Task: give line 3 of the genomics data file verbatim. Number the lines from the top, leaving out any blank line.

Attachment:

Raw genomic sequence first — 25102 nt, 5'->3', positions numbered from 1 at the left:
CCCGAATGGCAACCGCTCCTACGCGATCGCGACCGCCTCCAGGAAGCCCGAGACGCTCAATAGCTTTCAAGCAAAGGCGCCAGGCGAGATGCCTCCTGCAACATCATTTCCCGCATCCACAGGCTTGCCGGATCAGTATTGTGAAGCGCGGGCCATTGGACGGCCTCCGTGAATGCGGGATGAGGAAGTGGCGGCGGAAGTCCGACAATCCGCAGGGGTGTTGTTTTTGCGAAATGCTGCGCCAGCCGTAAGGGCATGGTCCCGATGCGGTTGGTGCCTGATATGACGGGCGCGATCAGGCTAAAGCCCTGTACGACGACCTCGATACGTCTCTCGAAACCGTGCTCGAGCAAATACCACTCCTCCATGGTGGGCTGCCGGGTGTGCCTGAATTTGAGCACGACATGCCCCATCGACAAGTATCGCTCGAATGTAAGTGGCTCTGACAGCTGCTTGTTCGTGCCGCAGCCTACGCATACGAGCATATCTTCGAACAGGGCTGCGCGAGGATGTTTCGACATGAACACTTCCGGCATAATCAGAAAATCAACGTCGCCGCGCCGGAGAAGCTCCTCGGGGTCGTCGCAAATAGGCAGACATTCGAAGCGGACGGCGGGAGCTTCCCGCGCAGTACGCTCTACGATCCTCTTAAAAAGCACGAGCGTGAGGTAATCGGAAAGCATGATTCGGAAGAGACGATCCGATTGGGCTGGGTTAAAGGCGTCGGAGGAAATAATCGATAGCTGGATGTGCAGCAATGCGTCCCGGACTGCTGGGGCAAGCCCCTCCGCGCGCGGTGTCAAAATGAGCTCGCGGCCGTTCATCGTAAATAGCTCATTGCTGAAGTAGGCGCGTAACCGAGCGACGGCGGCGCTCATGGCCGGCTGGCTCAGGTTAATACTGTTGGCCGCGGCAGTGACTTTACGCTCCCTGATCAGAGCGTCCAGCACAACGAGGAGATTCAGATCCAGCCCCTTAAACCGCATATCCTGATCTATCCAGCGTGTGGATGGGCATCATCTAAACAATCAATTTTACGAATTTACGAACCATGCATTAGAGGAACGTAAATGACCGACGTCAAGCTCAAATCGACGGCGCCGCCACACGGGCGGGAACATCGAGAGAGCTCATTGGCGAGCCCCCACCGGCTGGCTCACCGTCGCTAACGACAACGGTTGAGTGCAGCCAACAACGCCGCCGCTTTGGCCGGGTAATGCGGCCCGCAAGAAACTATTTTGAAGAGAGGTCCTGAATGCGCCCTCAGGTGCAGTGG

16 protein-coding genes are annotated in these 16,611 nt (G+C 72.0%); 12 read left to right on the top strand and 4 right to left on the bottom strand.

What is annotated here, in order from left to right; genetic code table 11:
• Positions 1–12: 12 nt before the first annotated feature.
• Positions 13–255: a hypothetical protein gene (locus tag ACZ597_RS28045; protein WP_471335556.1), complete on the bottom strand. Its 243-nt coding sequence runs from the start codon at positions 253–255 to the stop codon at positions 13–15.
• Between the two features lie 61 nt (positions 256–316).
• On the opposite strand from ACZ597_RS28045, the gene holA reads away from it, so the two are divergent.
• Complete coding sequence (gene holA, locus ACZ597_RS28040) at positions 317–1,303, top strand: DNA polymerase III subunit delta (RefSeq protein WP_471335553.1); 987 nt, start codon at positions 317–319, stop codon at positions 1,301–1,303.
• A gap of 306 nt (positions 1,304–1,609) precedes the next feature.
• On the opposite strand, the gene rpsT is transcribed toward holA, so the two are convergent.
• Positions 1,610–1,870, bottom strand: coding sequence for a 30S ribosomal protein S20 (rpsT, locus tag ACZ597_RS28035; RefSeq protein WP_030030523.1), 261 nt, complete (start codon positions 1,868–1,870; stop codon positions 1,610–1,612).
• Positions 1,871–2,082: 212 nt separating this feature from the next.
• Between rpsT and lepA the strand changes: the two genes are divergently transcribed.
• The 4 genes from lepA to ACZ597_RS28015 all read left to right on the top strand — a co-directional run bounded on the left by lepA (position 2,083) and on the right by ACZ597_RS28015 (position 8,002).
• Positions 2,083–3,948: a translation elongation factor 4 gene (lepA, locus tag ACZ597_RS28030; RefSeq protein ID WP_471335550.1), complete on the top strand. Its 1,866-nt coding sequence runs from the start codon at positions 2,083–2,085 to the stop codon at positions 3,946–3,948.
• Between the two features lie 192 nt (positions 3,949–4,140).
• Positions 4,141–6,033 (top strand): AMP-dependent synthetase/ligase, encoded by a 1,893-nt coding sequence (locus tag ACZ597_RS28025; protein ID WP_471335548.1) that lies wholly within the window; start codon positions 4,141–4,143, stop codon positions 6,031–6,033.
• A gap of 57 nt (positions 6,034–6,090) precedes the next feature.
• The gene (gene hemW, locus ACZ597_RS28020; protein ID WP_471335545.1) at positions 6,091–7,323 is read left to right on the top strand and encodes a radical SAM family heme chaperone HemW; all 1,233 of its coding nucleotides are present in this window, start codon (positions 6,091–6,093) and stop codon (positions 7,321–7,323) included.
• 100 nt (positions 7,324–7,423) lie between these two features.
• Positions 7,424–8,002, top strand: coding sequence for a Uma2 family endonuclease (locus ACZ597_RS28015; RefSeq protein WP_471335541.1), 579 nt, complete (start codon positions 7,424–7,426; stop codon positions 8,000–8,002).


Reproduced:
16 protein-coding genes are annotated in these 16,611 nt (G+C 72.0%); 12 read left to right on the top strand and 4 right to left on the bottom strand.